Little Marie pushed on the door. Louis repositioned the walker in front of Tin. Uncle Billy and Tommy put her hands on the walker’s handles, and stood like guards on either side of her. As Tin approached the threshold, Mother opened the screen door all the way, smiled, and said, “So glad to see you.”

Tin returned Mother’s smile between gulps of air. Tommy slowly rolled her walker over the threshold and led her into the living room.

“We’ve got a place all ready for you,” Mother said as she walked over and plumped the doughnut pillow.

Tin stopped, requested her handbag, and fumbled with the clasp. “Who wants a butterscotch?” Her voice quavered as her wrinkled hand retrieved a few hard candies wrapped in yellow cellophane. The younger children circled around, bouncing eagerly. Tin patted the tops of their heads with a flat palm, her fingers rigid and extended.

“Let’s wait until after dinner, shall we?” Mother said, clearing the path. The children groaned as they stepped aside. “You wouldn’t want to spoil your appetites.” Mother placed a hand underneath Tin’s elbow. “Come all the way in. It’s cooler in here, and no bugs.” She motioned to the kids to close the screen door. “At least there weren’t any before.”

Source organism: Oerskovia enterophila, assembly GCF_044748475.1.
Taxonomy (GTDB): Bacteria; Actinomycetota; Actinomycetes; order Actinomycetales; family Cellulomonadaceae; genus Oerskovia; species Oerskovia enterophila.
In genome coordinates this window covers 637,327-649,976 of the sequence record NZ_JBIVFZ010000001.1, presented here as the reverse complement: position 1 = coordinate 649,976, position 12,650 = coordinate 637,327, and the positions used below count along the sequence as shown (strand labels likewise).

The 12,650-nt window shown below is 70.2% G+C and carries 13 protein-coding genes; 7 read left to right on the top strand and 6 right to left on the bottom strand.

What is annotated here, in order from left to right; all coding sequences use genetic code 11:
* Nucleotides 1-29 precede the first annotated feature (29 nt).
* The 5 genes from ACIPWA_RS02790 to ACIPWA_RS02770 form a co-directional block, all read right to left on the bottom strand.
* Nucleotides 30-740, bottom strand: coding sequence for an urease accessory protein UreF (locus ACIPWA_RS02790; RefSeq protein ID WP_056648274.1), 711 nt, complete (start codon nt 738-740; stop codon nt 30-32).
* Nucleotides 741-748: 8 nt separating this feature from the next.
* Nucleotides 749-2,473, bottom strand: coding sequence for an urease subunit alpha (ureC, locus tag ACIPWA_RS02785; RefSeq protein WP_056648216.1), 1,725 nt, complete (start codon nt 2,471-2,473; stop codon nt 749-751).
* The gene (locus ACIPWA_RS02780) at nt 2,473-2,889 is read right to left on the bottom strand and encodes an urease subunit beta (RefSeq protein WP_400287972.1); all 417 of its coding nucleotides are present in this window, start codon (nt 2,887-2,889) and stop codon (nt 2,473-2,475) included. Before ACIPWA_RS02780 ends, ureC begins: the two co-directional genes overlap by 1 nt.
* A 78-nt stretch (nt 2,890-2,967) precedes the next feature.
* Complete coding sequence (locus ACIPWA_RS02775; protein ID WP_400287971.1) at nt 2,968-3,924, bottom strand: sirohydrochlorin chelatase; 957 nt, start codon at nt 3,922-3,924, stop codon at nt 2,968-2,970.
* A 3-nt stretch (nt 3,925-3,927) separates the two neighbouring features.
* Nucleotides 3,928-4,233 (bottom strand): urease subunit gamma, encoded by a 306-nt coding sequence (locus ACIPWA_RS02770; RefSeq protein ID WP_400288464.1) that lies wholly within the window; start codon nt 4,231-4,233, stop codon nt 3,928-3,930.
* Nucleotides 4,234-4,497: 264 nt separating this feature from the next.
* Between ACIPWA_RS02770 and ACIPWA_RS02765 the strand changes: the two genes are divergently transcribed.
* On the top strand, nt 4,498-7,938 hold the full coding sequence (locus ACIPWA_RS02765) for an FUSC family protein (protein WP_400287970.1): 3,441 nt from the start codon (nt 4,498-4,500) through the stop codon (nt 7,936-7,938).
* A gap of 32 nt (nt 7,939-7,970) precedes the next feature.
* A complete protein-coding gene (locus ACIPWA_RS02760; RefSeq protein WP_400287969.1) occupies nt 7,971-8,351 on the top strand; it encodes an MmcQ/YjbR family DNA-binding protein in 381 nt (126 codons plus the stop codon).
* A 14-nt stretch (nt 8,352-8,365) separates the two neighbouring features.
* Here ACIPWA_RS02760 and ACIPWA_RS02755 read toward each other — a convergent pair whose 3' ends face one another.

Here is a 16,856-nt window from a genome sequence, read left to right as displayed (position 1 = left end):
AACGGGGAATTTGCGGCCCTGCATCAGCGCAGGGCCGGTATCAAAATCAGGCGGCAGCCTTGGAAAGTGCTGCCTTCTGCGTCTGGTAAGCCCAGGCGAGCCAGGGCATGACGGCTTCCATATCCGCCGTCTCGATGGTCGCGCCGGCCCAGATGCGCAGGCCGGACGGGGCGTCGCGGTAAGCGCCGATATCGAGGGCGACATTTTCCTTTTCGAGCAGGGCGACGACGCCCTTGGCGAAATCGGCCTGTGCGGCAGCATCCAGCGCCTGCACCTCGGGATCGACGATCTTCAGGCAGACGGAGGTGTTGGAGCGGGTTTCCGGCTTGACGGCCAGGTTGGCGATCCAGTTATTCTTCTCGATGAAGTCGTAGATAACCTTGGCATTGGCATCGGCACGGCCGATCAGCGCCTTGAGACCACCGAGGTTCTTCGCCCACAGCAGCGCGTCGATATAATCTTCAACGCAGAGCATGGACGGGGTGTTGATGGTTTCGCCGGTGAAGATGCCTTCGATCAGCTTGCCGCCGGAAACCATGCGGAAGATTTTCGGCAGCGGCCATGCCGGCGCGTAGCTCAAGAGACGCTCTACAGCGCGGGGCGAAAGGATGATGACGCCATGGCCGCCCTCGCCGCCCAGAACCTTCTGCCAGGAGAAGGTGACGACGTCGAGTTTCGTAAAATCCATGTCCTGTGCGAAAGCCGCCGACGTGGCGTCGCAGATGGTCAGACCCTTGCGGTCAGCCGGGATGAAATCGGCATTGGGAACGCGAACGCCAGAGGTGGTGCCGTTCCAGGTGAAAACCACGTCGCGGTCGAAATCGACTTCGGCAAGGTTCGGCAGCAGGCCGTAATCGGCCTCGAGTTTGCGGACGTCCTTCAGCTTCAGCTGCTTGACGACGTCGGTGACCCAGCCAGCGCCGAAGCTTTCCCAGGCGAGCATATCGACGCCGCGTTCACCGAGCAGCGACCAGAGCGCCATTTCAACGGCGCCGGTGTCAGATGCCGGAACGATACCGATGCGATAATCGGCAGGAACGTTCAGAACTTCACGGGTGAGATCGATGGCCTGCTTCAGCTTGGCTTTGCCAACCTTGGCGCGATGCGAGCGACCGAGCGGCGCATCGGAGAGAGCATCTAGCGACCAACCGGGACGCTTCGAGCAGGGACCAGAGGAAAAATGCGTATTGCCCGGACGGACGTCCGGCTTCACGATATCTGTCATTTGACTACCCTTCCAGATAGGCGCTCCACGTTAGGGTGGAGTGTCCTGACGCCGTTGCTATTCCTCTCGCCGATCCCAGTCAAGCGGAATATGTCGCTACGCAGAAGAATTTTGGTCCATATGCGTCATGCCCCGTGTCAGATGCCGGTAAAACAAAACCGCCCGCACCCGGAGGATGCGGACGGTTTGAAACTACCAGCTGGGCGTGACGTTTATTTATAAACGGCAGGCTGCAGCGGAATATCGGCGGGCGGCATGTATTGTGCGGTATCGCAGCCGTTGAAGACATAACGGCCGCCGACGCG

Tap, clunk. Tap, clunk. With Mother’s guidance, Tin shuffled across the hardwood floor toward the sofa. When she got there, Louis received her walker and parked it. Uncle Tommy extended his hands, took hers, and helped her sidestep to her seat on the sofa. Then Uncle Billy and Louis put their hands under her arms and slowly lowered her.

“There now,” Mother said with a sigh as she secured the screen door herself. Everyone in the room, from oldest to youngest, sensed the relief they heard in her voice.

Tin swallowed hard, several times. It took her a few moments to regulate her breathing before she was able to speak. Once she had, she raised her watery gray eyes and looked at Mother, who was still wearing an apron. Then, in a thin, wavering voice, she asked, “What can I do to help?”